Unprosecuted Rape of a Native Woman By Ruth Jewell When a sexual assault happens to a Native woman, especially by a non-Native, history repeats itself, unchanged since European contact. Amnesty International’s 2007 Maze of Injustice report revealed that Native women are sexually assaulted two to three times more often than non-native women. It relates how the Justice Department has failed Indian Country in its response to violence against Native women. Indian tribes’ lack of jurisdiction to hold offenders accountable for crimes committed in Indian country is part of the problem. But when local, state and federal justice systems fail to prosecute non-Native crimes against Native people off-reservation, the Natives are re-victimized. This is the story of a Native woman who was sexually assaulted off-reservation and how the justice system has failed to hold the offender accountable. On August 20, 2004, a 25 year old Native woman spent the evening with friends at a pub in Bar Harbor, Maine. During the evening, she got into a conversation with a man and later accepted his invitation to step outside for some fresh air. They walked along the waterfront -- a popular spot for the thousands of vacationers who visit this quaint New England town each year. The waterfront is an easily visible area in the center of this affluent coastal town, but as they stood looking at the boats, the man forced her to the ground and raped her. She was terrified. She didn’t know what would happen if she resisted. Would he hurt her? Would he kill her? Unable to fight him off, she endured the brutal invasion of her body without a struggle. The experience left her scarred for years -- depressed, ashamed, humiliated, fearful of all men, unable to form a healthy relationship and afraid of social interactions. She worried immediately about pregnancy, then later about STD, HIV/AIDS. Her mother says: As a mother, it's instinctive to protect our children and to think that you're going to be there to keep them from harm. When your child is harmed and you weren’t there to protect her, you’re left in a gut-wrenching state. This kind of violence affects every member of your family. I've struggled to comprehend the act of violence that touched my child's life. I felt helpless thinking of what I should have done to prevent it or what I should do, but I felt I couldn't even comfort to my child as I watched her daily struggle with fear, depression and anger. When I watched her rages, I thought it was a lost cause. During my daughter's struggles, she found comfort in drugs and became addicted. Again I felt helpless watching her struggling with her addiction and then kicking it. I've often wondered if this man who raped my daughter ever thought about what he had done as he went about his daily life. Did he feel ashamed? Did it keep him awake late at night? What was his upbringing? Did his parents harm others? Was this normal to him? My husband and I worked hard to teach our children to be kind to others and respect others. My daughter appeared before the Grand Jury and when they heard her story, they indicted the man, but by then he had left Maine, so they issued a warrant for his arrest. My daughter says that even if she doesn't win the case, she would be satisfied with some justice, with the case going to trial. She wants to have a say, and let him know how much he had disrupted her life and the struggles she had to overcome. (PBM) Former District Attorney Michael Povitch’s office in Hancock County, where Bar Harbor is located, notified the woman in January 2010, that the man had been found and the DA’s office was considering extraditing him back to Maine for trial. On June 30, 2010, after months of unanswered calls and e-mails, the Victim Witness Advocate called with an appointment with the district attorney’s office. Assistant District Attorney Mary Kellett told the rape victim that the office was reluctant to go forward with the case because they didn’t think they could get a conviction. She said it would cost a lot of money to extradite the assailant to Maine and it would not be economically feasible to do so for what she considered a weak case. She asked the rape victim to consider dropping the case. Although Kellett has brought many cases to trial and lost, she now refuses to prosecute a case that has enough physical and medical evidence to have convinced the Grand Jury to indict the assailant and bring him to trial. The family is convinced that the DA’s office has based its decision on money rather than the facts of the case – or justice. The DA’s refusal to prosecute the alleged offender has sent the Native woman the message that money is more important than prosecuting the man who raped her in their town. There would, of course, be publicity around the case if it went to trial and it could negatively impact Bar Harbor’s tourism industry, a main source of income for the region, if visitors learn that the town is not a safe place for women. The refusal to prosecute sends the not only the victim in this case, but also other Native women the decades- or centuries-old message that a Native woman is not worth the time and money to hold a non Native offender accountable for his crime. One wonders, however, how the local justice system would respond if a rich white woman had been raped by a Native man. WHAT IS THE MESSAGE? By Kirk E. Francis, Chief Penobscot Indian Nation It was brought to my attention that a citizen of the Penobscot Nation has been victimized in the worst way. A 25 year old women who was out with friends in Bar Harbor met a guy and had a conversation which turned into taking a walk, not through some dark alley or through the woods but to a park in one of the most affluent towns in America. In this park the women was forced to the ground and raped. This disgusting crime was reported and the offender was indicted by a grand jury for his crime and then fled.. The offender was located yet to date no decision has been made to return him to Maine to answer for this crime; it has been six years. Inquiry after inquiry by the victim has done nothing to bring this man to justice; instead the victim has had to listen to prominent people within the legal system tell her that they did not think “that they could win”. To the victim, it is not about winning and losing, I would dare say that no one ever wins in these situations. For her it is about being heard, about hearing him having to explain his actions, and hearing someone say this is not ok. Victims of this type of crime understand that they will again be victimized in the process as they will be asked what they were wearing, how many drinks they had, etc. I commend this victim’s courage to stand up to all of that and ask for her day in court and face the issue openly. I believe this is the justice system that we are all entitled to and it is being denied. By denying it we are, as a society, sending a message that silences victims of rape, creating a situation where the message to the victim minimizes the incident. Native women are sexually assaulted at two times the rate of white American women and the prosecution disparities are about the same in finding justice. No wonder the unreported incidents continue to grow. In this case there has been little to no interest by the media about a rape that occurred in one of America’s favorite places. This lack of reporting is also very typical in sexual assault cases against Native women; they simply do not rise to the level of importance for the media. One reporter in Maine’s biggest newspaper told the victim in this case, “My editor keeps sending me on important issues” to explain the lack of coverage. This incident, however, has nothing to do with race as this could have been anyone’s daughter, mother or sister since these offenders typically do not discriminate. But in this case the system seems to be about race and unfortunately this follows national trends for this issue. As a state we have to do better. Our culture is a matriarchal society with clan mothers, our communities are dependent on the strength of our women and their well being, so this did not just create one victim but affects our entire community. Other governments tell us that we have limited jurisdiction over non-Native offenders especially on off-reservation crimes. So who does prosecute these offenders, if not us? Those who claim to have responsibility need to live up to it and vigorously fight for this young lady. It has been six years since this crime occurred and despite the claims of limited resources and the assumption that it will be hard to win the case, action needs to be taken not just for this one victim, but to send a message that criminals cannot come to our state and sexually assault our women, and leave because we will pursue them. I think it is time for mandatory extradition for people charged or indicted for rape and will pursue making that a reality for all citizens of our state. The victim of this crime re-lives it every day. We have to do better. Our goal as leaders has to be to create and maintain healthy communities; in our culture no one plays a more important role then our women. I call on the Hancock County district attorney’s office to get serious about protecting our citizens, stop being afraid of conviction rates and get concerned about allowing victim’s to be heard and to heal. That’s what we need to stand for as communities and as a State or we will never heal but promote more of these acts by sending the message to offenders that their offense is not a serious matter by this State’s non action in bringing this man to stand and held accountable.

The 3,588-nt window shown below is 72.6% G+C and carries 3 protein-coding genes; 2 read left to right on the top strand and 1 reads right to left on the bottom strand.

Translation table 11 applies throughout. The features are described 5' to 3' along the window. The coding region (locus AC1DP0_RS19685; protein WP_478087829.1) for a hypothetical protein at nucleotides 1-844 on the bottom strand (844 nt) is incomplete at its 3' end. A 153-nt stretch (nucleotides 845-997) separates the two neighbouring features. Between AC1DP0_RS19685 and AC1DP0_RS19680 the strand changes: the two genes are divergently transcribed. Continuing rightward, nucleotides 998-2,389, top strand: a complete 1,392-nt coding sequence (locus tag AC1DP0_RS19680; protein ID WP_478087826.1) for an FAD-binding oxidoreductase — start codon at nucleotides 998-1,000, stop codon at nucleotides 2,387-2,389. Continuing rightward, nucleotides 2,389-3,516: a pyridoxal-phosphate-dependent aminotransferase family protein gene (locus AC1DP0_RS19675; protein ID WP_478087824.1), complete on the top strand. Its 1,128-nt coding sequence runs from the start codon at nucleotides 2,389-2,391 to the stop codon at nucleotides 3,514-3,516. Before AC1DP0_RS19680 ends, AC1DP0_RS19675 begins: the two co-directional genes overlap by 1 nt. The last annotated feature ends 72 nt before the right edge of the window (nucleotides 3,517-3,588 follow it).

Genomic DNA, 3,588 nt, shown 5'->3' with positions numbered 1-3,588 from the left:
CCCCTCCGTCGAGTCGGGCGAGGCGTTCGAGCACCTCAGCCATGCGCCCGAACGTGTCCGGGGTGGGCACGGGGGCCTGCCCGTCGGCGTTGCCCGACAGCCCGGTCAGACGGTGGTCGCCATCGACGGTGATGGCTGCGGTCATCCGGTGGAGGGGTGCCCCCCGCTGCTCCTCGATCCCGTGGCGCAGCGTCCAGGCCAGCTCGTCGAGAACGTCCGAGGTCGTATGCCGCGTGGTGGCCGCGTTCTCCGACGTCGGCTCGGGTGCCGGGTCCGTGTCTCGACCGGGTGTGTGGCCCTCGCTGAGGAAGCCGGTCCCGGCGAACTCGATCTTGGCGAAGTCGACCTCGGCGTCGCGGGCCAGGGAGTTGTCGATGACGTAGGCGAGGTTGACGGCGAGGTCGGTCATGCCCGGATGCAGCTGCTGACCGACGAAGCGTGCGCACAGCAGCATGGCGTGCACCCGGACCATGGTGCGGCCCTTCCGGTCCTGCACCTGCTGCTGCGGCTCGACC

esthermitchell's picture
My sister.
mtex13's picture
Thank you! I returned to school to obtain a law degree in order to start fighting for our rights as natives and people. However, I believe that the abuse that many women suffer in many of our communities/reservations are still prevalent and laws are still limited to protect. I hope to see more of your articles.
nightrain's picture
If violence against Native American women is being perpetrated mostly by non-Native American men, it seems like a no-brainer to me. Stop trying to race mix with non-Natives. Duh.